Why I Farm – Enowski Farm in Miller County, Missouri
The Enowski family farm began with Bob’s parents, the late Albert and Venita (Bond) Enowski, when they moved to central Missouri from Michigan with very little money and started a dairy farm.
“They spent $1,600 to build the house we live in,” said Lisa Enowski, Bob’s wife and business partner.
Today the Enowski’s third-generation farm has expanded and is operated by the couple and their three children who are triplets, Hunter, Harley and Holly Enowski. No longer a dairy operation, the family owns Olean Fertilizer Company and operates a row crop and cow-calf farm. Bob currently plants 90 acres of soybeans.
Growing up on a farm inspired Bob to continue with the profession and legacy established by his parents.
“Bob’s got a passion for it,” Lisa said. “This is him, this is what he does.”
Bob is his own boss and enjoys making the decisions about the operation; however, he emphasized that running a farm is not a “one man show.”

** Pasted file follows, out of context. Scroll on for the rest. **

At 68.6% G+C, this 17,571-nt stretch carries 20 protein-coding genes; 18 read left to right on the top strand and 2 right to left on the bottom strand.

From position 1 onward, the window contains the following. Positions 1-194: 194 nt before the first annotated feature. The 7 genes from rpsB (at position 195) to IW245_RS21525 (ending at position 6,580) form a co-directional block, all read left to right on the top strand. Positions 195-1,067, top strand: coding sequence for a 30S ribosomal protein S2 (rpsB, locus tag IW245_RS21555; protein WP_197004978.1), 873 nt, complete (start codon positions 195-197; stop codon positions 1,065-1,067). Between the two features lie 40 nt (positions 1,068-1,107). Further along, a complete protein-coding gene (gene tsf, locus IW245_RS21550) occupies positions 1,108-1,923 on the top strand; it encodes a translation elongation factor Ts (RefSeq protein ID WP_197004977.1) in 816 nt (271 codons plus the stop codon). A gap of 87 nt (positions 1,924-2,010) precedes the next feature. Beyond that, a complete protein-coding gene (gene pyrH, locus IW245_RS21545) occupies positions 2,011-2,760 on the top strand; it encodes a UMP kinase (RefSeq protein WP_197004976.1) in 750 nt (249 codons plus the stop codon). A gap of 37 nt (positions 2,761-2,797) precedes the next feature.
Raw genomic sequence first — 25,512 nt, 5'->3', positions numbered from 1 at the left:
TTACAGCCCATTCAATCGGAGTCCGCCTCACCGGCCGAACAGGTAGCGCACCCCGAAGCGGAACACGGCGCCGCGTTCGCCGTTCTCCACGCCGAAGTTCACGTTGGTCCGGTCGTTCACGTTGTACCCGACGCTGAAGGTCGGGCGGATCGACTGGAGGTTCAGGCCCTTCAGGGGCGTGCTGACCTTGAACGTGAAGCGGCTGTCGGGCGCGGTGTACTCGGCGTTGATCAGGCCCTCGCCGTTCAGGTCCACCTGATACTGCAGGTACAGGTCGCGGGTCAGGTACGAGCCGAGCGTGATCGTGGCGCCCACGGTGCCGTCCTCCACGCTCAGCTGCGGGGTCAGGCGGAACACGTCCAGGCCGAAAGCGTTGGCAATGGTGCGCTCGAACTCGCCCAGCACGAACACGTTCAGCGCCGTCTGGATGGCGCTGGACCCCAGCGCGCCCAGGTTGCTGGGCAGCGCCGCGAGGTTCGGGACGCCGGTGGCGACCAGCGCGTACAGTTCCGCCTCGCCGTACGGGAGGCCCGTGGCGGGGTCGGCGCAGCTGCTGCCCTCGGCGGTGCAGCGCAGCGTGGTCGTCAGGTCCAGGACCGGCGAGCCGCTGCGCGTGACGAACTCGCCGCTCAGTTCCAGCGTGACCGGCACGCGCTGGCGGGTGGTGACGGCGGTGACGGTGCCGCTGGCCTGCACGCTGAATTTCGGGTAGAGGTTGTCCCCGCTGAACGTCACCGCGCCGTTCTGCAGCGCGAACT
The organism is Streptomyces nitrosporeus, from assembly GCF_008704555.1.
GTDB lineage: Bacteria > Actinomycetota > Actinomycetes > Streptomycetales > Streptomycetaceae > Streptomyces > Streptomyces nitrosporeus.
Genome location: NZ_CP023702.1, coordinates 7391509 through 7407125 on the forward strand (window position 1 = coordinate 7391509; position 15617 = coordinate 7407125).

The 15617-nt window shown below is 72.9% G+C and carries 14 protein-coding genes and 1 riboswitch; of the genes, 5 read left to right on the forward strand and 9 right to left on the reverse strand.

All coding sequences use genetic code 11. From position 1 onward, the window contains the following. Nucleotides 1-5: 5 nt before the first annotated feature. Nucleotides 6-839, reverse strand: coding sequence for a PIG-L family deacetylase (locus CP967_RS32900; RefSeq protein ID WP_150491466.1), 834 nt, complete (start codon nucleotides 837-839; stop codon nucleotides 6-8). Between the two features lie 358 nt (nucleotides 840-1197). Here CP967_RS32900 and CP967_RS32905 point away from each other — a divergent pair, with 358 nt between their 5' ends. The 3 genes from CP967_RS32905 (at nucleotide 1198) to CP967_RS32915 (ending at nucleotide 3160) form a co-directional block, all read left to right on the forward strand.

“I’m the bookkeeper, the babysitter, the washer, the animal caretaker, the scheduler…I do anything he needs help with,” Lisa laughs.
The hope is that one of the triplets, Hunter, Harley or Holly, will develop an interest in production agriculture and deepen their involvement on the farm in future years. Harley started his own sheep herd in spring of 2016 and often assists with the cow/calf operation during fertilizer season.
Lisa had an upbringing atypical to many who live in rural communities on farms and was raised near Los Angeles, California, and was accustomed to the hustle and bustle of big city life as a Sony model.
“This might be silly, but I didn’t know where beef came from,” Lisa said. “When you live like that, you go to the store and pick it up and that’s that.”
She appreciates living on a farm to see how food is produced, where it comes from, how to take care of plants and animals and the imperative role mother nature plays in all that we do in our food system.
“You know what you’ve gotta get done each day,” Lisa said. “It’s a lot of work but farming is self-gratifying.”